There’s something truly magnificent about East Asian food. Maybe it’s the adventurous use of aromatic and bold spices like lemongrass, saffron, cumin, sesame oil, cinnamon, chilli, star anise, ginger… Maybe it’s the use of hot, sweet, salty, sour and umami to enhance basic tastes and stimulate the palette. Or maybe it’s the fresh ingredients courtesy of the market culture, or even the Southeast Asian way of making every dish look so appealing.
Whatever it is, there’s no denying that a foodie trip around Southeast Asia sounds like a unmissable opportunity.
Here are my picks of the must-try food destinations…
Bangkok, ThailandMany consider Bangkok to have some of the best street food in the world. After the sun goes down, small stands crowd the busy streets, filling the air with the smell of Thai favourites like egg noodles, grilled chicken and seafood. Adventurous eaters visiting Bangkok can indulge in options from scorpions and grasshoppers to silkworms and frogs. If you’re looking for a fun dining experience, you can catch your own food at Ka-Tron, where waiters ride on unicycles to catapult grilled chicken right to your table. Bangkok
Must try dish: Pad Thai
Singapore is one of the cleanest cities in the world, so unlike Bangkok and Vietnam, street food is limited. That doesn’t mean you can’t find excellent, cheap food, however, as hawker centres (food courts) are the real deal here. In fact, two hawker centre food stalls were recently mentioned in the prestigious Michelin Guide!
Packed with restaurants specialising in signature dishes, you’ll find everything from Chinese and Indian to Thai in hawker centres. Singaporean cuisine has a strong foreign influence, so it’s a great place to try a variety of flavours.
Must try dish: Laksa
Hanoi, VietnamNorthern Vietnamese food is considered the absolute paragon of Vietnamese cuisine, and there’s a certain rivalry between Hanoians and their counterparts in Ho Chi Minh City. Hanoians take their food scene seriously and so they should – it’s the birthplace of pho after all.
Venture deep into the Old Quarter’s narrow streets and taste pho noodles, cha ca la vong, bun cha and trung vit lon (fertilised duck egg). With dishes starting from less than a dollar, you can afford to go crazy.
Must try dish: Pho Bac
Mongolian food is influenced by the extreme climate, where winter temperatures can drop below -40 degrees celsius before peaking in summer at +50 degrees. It’s almost impossible to grow anything and the country is landlocked, so pretty much all ingredients are imported.
So why would a foodie visit?
Mongolian food is heavily mutton-influenced, but it’s what the Mongolians know and love. If you’re lucky, you might get a Khorkhog Mongolian barbecue – lamb cooked inside a pot over an open fire with carrots, onions and potatoes. There’s also no shortage of dumplings which are readily available everywhere.
Must try dish: Suutei tsai and byaslag (Mongolian tea and cheese)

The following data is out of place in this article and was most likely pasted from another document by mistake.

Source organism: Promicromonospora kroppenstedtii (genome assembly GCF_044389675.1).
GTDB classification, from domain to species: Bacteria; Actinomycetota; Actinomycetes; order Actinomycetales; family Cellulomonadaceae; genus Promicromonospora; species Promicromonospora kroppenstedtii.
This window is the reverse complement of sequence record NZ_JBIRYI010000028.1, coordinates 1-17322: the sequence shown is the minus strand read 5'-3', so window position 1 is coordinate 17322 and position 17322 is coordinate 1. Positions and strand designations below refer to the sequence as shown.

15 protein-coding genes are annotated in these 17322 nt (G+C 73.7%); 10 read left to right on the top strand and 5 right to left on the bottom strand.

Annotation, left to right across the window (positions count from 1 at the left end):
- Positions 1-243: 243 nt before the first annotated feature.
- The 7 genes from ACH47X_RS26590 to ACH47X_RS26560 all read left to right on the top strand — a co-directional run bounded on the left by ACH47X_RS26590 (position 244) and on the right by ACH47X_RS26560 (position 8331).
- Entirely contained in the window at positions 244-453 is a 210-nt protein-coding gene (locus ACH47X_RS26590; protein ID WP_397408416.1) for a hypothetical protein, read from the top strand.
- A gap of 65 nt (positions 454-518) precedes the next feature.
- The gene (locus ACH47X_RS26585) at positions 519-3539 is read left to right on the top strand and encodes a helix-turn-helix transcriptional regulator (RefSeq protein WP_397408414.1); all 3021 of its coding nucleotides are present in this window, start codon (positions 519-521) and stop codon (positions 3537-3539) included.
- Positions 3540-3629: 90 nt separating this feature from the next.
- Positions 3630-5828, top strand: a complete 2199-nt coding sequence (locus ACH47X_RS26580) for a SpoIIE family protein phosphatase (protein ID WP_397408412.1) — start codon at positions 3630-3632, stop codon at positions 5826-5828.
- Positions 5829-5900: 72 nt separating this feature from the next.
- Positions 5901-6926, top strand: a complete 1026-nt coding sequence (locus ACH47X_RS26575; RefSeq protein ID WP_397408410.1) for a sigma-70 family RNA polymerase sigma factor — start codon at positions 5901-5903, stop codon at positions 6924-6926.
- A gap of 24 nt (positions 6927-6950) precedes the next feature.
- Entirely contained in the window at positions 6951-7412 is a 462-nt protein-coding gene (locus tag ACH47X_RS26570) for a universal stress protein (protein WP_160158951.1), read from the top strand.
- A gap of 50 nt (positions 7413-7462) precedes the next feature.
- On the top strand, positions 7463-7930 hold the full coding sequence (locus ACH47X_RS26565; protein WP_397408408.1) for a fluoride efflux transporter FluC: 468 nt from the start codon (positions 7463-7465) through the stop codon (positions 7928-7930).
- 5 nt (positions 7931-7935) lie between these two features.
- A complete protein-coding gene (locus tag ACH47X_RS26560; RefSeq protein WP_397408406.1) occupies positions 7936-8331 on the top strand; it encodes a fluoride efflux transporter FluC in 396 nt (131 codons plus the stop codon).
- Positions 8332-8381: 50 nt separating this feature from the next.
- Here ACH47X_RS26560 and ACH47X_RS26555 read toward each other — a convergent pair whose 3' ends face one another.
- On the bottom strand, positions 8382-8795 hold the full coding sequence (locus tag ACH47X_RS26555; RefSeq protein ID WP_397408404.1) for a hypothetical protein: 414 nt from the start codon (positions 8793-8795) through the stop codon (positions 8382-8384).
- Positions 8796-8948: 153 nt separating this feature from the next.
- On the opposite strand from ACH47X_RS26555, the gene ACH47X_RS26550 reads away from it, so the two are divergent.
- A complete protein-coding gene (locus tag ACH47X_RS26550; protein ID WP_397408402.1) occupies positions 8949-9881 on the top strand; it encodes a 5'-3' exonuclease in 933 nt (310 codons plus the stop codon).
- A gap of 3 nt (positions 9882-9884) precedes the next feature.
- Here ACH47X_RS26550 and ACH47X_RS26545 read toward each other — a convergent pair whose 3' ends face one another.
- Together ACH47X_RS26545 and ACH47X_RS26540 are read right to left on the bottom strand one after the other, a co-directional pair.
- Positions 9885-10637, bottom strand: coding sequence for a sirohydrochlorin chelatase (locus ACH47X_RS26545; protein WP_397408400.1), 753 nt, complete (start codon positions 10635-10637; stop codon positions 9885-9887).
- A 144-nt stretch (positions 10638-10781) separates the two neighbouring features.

In 2017, Bali was crowned TripAdvisor’s number one global destination, and with breathtaking beaches, verdant rice paddy fields, luxurious spa hotels, friendly people and great food, it’s easy to see why.
Australians are influencing the Bali food scene with many of their top chefs packing up or adding to their Aussie restaurants and heading to Bali. Among these are MoVida, Sunday’s Beach Club and Bikini, as well as the famous Potato Head, which is fast becoming ‘the place to be’ for soaking up local atmosphere and food. Outside of the big restaurants, you can pick up smoky, burnt-around-the-edges pork satay from street stalls, served on traditional rice cakes and smothered in spicy sweet sauce. For less than $5, you’ll be quick to devour this tasty treat.
Must try dish: Nasi Goreng
Kuala Lumpur, Malaysia
Malaysia is the dream destination for food lovers, home to three main demographic groups, Malayan, Chinese and Indian. The multicultural city of Kuala Lumpur means the food scene is diverse, tasty and cheap. You’ll be spoilt for choice between typical Indian banana leaf restaurants, small Chinese joints, and various breakfast and lunch cafes to enjoy authentic roti and chai. Food markets and hawker centres are plentiful with countless things to explore and try.
Must try dish: Nasi Lemak and roti
The Japanese capital of Tokyo has a mind-blowing 226 Michelin-star restaurants, leaving its nearest rival Paris well in its wake with just 94. You might think it’s all kaiseki, sushi and teppanyaki, but think again. Tokyo is a powerhouse of fancy international hotels, humble alleyway “yokocho” noodle shops, kitschy cafes with neon-lit performers, and world-class ingredients in all seasons. Tokyo’s central fish market, Tsukiji, is the largest fish market in the world, with more than 60,000 registered employees. Those who know the market well know that it’s jam-packed with inexpensive food and irresistible beef stew.
Must try dish: Sushi
Seoul, South Korea
South Korean food is creative, innovative and kitschy. It is artisan cuisine both in flavour and presentation, and Seoul’s dynamic food scene is a boon for curious taste buds. From traditional Korean barbecues to crisp rice wine, gourmands will love the eclectic East-meets-West offering’s found in the Korean capital.
The Korean barbecue is a cultural pastime and you’ll find galbi restaurants everywhere. Here you can cook your own meat to your liking and choose from the many different sides that sit alongside your table grill. Kimchi is the most quintessential Korean food, a national staple consisting of spicy fermented cabbage. Hundreds of varieties can be found in Seoul.
Must try dish: Bibimbap
A dish for every taste
South-East Asian food is unparalleled and encompasses a diverse array of countries, cultures and cuisines. Whether you’re a fan of casual street food or a devout enthusiast of fine dining, you’re in for treat wherever you go.